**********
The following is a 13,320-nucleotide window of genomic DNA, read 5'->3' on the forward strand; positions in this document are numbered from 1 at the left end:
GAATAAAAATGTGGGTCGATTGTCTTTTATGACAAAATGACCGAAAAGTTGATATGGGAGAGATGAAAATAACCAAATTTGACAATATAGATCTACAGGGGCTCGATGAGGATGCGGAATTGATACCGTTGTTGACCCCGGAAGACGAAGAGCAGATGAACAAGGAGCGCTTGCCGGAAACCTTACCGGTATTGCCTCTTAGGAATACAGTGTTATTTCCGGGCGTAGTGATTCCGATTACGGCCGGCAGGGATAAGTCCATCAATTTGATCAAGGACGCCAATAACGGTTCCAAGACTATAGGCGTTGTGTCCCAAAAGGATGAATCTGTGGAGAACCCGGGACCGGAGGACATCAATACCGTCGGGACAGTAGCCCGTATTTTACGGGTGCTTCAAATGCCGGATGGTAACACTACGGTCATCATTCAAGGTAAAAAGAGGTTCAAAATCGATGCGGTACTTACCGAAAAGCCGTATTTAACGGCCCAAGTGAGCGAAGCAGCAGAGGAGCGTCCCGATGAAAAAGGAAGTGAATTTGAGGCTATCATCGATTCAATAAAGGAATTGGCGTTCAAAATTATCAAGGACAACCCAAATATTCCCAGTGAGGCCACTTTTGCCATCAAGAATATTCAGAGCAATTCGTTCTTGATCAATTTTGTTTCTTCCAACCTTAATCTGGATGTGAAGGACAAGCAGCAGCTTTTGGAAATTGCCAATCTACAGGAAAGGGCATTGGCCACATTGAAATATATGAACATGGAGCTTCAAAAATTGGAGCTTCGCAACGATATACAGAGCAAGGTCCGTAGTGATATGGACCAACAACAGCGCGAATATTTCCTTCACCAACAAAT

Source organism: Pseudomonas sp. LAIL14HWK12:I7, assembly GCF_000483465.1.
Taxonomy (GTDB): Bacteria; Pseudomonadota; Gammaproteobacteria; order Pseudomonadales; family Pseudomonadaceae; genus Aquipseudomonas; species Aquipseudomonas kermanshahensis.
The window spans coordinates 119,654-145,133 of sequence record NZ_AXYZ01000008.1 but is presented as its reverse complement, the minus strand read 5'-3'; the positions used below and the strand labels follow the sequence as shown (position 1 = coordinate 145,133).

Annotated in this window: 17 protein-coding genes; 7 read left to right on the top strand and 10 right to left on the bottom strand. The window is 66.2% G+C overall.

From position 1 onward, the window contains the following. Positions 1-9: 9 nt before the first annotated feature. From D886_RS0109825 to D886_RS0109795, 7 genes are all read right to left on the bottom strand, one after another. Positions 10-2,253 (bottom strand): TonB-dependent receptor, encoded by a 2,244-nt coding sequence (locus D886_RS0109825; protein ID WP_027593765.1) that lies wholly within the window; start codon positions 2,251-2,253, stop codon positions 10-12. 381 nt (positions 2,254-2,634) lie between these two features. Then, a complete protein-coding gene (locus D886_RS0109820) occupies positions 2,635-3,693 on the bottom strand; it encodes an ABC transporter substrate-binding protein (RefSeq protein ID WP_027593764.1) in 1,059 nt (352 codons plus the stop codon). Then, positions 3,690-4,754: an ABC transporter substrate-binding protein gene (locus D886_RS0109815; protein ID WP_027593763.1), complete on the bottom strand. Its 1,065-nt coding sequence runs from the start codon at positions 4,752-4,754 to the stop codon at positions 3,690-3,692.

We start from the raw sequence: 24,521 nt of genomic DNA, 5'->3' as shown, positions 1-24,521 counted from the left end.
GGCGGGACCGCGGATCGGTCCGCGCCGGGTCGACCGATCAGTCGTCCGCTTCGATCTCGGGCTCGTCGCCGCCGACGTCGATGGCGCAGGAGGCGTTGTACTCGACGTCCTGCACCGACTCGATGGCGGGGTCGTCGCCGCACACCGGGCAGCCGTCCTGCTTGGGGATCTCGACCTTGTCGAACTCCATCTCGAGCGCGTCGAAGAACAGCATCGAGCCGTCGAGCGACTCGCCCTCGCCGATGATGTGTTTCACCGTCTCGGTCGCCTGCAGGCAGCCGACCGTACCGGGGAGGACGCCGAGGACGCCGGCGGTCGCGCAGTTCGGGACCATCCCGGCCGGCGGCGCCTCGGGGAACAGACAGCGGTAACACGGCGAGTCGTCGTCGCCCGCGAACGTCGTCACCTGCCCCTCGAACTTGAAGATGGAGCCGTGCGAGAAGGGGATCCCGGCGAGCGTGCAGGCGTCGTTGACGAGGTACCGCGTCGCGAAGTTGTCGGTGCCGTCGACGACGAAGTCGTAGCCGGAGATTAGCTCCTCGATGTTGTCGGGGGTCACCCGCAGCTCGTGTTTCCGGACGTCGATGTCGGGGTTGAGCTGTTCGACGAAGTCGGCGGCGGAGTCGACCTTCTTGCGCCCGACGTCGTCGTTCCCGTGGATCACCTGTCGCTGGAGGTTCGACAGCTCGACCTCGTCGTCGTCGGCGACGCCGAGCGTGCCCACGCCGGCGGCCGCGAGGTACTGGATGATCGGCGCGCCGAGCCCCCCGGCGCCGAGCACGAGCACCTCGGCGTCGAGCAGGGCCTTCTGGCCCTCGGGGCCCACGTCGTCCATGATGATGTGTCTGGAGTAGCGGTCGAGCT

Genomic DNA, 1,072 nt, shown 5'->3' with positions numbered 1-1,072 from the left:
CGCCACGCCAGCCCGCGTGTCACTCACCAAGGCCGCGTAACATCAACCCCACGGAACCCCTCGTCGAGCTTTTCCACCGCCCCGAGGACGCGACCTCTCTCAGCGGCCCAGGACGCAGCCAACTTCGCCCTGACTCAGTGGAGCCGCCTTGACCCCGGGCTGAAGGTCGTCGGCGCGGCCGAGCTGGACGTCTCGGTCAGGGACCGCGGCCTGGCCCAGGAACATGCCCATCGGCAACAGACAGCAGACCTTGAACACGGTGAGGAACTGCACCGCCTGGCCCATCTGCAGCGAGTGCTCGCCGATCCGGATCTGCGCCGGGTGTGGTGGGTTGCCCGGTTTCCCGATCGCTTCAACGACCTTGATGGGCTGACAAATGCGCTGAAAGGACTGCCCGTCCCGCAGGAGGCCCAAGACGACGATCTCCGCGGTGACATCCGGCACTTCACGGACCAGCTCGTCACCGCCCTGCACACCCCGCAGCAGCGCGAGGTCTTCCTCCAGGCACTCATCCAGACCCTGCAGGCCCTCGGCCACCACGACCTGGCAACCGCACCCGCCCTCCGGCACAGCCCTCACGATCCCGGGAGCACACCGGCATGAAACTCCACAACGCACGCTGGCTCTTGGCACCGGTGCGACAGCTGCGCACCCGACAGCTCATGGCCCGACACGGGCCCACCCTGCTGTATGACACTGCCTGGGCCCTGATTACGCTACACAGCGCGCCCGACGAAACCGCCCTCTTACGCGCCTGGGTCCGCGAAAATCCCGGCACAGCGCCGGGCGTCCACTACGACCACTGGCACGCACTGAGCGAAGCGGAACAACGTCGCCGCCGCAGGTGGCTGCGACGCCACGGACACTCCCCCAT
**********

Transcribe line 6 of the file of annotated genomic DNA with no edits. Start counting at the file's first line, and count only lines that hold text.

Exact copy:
Annotated in this window: 17 protein-coding genes; 7 read left to right on the top strand and 10 right to left on the bottom strand. The window is 66.2% G+C overall.